Coordinated nature conservation increased farmers' intentions to implement actions
Increasing farmers' awareness regarding the availability and, not least, practicability of available conservation options may be the key to successful biodiversity conservation in agricultural systems, according to an article in Journal of Environmental Management.
To increase the efficacy of agri-environmental schemes (AES), as well as farmers' environmental engagement, practitioners are increasingly turning to collective forms of agri-environmental management.
As yet, empirical evidence from such approaches is relatively scarce. Jonas Josefsson and his colleagues at Swedish University of Agriculture examined a farmland bird conservation project coordinated by BirdLife Sweden, the Swedish Volunteer & Farmer Alliance (SVFA). The key features of the SVFA were farmland bird inventories from volunteering birdwatchers and on-farm visits to individual farmers from conservation advisors for guidance on AES as well as unsubsidised practices.
Using an ex-post application of the theory of planned behaviour across project participants and a randomly sampled control group of farmers the researchers assessed how SVFA affected behavioural intentions relating to AES and unsubsidised conservation, and how the behaviour was affected by attitudes, perceived social norms and perceived behavioural control. They also included a measure of self-identity as a conservationist to assess its importance for behavioural intentions, and if SVFA stimulated this self-identity. SVFA farmers reported greater commitment to implementing AES and unsubsidised conservation, as compared to the control group. However, greater commitment was associated with more positive attitudes for unsubsidised conservation only and not for AES, underlining the inability of existing AES to prompt intrinsic motivation.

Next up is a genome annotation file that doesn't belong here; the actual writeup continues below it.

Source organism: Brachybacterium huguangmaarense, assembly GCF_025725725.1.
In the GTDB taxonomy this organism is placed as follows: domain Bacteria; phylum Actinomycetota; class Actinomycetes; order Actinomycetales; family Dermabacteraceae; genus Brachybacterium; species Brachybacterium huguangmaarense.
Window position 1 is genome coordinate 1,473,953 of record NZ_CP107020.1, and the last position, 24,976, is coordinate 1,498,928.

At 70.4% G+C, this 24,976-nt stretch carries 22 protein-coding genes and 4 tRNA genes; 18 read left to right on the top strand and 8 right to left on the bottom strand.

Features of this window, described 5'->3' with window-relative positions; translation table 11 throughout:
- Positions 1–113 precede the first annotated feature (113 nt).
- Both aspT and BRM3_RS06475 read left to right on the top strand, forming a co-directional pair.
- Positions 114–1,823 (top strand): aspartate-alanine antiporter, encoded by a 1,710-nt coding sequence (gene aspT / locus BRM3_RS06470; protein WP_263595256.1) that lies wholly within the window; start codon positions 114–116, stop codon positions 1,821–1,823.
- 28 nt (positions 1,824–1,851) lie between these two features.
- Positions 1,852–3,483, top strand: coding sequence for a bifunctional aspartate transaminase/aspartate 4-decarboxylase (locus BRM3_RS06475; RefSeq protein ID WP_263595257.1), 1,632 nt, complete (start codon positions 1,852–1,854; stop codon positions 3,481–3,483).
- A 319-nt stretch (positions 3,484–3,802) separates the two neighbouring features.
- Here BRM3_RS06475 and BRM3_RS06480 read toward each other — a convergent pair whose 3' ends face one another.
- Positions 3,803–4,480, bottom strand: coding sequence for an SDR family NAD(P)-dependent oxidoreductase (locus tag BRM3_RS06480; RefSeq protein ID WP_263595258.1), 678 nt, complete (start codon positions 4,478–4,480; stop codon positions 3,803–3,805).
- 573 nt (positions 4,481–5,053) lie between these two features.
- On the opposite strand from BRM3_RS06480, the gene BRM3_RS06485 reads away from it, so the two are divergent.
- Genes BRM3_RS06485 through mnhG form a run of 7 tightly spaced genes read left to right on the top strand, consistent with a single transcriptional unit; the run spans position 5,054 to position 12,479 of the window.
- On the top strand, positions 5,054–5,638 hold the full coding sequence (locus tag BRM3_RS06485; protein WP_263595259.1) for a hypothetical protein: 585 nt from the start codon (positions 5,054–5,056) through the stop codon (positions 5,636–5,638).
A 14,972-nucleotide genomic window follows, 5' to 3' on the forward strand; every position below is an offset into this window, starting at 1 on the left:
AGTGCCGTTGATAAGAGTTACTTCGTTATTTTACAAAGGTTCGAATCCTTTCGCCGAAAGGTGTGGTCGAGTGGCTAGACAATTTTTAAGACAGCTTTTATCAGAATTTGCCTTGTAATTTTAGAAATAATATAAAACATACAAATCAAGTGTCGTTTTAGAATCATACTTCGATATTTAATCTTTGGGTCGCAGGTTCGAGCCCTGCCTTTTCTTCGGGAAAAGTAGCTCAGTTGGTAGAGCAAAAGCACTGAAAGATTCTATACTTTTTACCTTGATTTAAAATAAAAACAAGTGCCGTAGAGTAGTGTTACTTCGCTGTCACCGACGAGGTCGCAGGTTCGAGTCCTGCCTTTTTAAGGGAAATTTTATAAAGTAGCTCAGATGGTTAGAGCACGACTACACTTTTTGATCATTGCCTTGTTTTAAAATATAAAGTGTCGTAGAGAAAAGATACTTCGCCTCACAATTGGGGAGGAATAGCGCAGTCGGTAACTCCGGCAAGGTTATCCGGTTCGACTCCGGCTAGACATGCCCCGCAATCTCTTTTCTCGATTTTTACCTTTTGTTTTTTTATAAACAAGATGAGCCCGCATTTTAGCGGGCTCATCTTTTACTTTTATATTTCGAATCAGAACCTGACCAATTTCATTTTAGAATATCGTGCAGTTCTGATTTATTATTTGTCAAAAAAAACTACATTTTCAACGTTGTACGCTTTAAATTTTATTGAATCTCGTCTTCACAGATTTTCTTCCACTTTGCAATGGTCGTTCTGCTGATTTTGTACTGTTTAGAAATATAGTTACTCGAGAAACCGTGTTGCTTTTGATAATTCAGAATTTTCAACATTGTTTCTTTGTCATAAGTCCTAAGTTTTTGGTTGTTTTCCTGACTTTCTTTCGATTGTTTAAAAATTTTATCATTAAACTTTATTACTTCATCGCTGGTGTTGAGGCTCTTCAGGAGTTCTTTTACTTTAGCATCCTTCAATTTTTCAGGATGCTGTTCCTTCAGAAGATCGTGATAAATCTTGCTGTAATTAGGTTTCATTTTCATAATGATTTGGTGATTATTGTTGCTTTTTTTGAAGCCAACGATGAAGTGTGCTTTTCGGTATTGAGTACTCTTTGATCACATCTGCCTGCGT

There were also differences between farmers within SVFA, where farmers applying to the project were motivated by social influences, while farmers recruited by project managers were motivated by their personal beliefs regarding nature conservation. Finally, farmers' self-perceived ability to perform practices (i.e. perceived behavioural control) was important for their commitment to implementing AES as well as unsubsidised practices.
Jonas Josefsson, researcher at the Department of Ecology
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Sönke Eggers, researcher at the Department of Ecology
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J. Josefsson, A. M. Lokhorst, T. Pärt, Å. Berg, & S. Eggers. 2017. Effects of a coordinated farmland bird conservation project on farmers' intentions to implement nature conservation practices – Evidence from the Swedish Volunteer & Farmer Alliance. Journal of Environmental Management 187:8–15. doi: 10.1016/j.jenvman.2016.11.026 http://www.sciencedirect.com/science/article/pii/S0301479716309021